Kurt Vonnegut published Harrison Bergeron, a dystopian science-fiction short story, in 1961. The story involves a society that is trying to accomplish perfection. Vonnegut contends that total equality is a mistaken goal that is harmful in both outcome and execution. In Harrison Bergeron’s futuristic world, the government in Vonnegut’s story tortures and harasses its citizens to achieve equal mental and physical equality. The government is highly oppressive as it applied mental and physical handicaps to people with above-average intelligence and strength. As suggested by Vonnegut, unlike what most people believe, total equality is not an ideal that people should strive for in contemporary America. The paper will discuss how Vonnegut’s sayings can be applied to the debate about equality in contemporary America.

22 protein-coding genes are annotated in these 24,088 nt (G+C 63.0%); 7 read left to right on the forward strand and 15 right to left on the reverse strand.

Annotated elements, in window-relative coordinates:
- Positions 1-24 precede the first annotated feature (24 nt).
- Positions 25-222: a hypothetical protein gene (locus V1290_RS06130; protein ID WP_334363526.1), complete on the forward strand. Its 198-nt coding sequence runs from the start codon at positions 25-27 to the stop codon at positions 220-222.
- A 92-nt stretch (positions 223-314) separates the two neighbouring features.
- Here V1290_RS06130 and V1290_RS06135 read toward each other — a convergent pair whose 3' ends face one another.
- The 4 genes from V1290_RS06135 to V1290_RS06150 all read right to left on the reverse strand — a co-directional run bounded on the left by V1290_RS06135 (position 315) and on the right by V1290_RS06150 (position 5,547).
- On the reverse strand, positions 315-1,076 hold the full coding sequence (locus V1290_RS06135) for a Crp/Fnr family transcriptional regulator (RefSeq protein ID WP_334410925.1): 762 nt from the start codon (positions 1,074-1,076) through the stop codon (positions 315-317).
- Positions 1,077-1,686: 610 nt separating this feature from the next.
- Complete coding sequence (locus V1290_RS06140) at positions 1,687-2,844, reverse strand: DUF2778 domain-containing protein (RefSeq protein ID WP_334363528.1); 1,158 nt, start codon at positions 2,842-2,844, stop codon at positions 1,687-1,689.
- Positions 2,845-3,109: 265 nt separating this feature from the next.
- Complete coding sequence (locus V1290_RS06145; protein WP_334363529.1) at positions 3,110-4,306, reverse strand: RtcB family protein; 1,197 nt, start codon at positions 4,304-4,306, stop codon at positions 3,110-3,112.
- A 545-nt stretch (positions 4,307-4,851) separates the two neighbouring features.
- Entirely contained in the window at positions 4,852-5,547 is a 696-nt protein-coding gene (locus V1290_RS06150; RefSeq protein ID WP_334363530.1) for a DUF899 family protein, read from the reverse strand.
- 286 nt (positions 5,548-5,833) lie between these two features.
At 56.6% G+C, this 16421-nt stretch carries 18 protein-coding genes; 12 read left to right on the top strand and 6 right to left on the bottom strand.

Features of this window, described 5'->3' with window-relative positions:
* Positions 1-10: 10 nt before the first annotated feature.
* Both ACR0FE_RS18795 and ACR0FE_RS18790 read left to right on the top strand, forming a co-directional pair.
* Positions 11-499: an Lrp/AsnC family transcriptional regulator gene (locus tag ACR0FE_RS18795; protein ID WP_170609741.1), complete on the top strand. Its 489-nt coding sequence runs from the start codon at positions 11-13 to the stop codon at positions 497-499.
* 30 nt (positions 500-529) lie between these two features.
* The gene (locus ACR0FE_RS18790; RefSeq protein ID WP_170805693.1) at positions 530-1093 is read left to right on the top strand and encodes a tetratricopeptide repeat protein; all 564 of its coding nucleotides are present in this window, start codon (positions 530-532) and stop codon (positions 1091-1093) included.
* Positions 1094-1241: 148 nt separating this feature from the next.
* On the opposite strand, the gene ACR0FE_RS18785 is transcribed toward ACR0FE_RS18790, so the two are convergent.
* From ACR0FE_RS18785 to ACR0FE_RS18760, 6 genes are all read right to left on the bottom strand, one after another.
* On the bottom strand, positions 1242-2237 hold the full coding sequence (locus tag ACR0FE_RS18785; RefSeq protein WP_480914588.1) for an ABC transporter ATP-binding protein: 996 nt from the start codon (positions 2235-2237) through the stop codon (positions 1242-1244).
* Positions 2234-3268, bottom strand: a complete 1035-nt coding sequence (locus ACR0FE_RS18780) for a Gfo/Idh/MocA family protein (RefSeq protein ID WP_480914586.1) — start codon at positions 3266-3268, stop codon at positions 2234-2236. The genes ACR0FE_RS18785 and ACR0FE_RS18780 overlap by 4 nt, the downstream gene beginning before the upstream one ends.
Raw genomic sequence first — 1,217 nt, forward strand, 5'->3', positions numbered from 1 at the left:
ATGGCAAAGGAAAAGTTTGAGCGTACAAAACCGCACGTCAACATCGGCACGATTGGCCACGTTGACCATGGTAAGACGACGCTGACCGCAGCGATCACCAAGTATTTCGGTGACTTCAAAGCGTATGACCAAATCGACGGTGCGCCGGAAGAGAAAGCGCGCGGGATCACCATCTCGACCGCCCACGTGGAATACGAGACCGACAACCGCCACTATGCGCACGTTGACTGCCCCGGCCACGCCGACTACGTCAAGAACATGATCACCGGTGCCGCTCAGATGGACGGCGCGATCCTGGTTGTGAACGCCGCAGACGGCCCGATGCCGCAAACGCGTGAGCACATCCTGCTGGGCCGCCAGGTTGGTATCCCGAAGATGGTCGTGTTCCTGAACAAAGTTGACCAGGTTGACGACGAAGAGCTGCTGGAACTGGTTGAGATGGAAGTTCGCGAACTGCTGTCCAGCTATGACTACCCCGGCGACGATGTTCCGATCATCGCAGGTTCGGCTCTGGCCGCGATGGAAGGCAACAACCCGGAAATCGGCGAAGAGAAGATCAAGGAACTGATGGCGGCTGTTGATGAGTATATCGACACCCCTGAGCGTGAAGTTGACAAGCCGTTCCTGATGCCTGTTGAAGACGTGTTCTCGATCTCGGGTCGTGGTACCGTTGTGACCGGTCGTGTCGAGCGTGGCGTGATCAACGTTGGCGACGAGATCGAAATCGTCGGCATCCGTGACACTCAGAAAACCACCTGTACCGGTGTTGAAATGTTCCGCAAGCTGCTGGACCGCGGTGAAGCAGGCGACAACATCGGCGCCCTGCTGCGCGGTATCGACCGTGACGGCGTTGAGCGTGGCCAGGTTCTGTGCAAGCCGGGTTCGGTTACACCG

Although equality is in most cases considered a positive democratic society condition, the dystopian portrayal by Vonnegut of an entirely equal society shows how equality requires to be balanced with individuality and freedom for a society to thrive. In the same way, the same debate about equality can be applied in contemporary America, in which the need for equality has surpassed logic in some cases. For example, people who indicate an interest in different views different from standard norms, such as activists, tend to be silenced and banned from participating in such activities. The situation in the story is much similar to contemporary American society, whereby the government places much emphasis on making people appear equal instead of considering individual needs for different people or diverse groups of people. In Vonnegut’s story, although all individuals are considered equal in every possible way, Vonnegut makes it clear that forbidding individualism will make society suffer more. Mental handicaps are distributed in the country, which hinders the citizens from thinking creatively and critically. George is an individual who possesses way above normal intelligence. Despite his ability to recognize dancers who are forbidden from exhibiting talent that is above average, the government regulation has imposed the installation of invasive ear radios that scatters George’s thoughts. This shows that restricting people from thinking freely will have devastating implications for contemporary America. There should be freedom to think freely because people are different and have different thinking abilities, likely to bring more progress in society. Such actions by the government lead to dormancy because people cannot come up with new ideas or innovations in various sectors like political, economic, or social. Although the government makes George fit into society, he no longer can act or think for himself.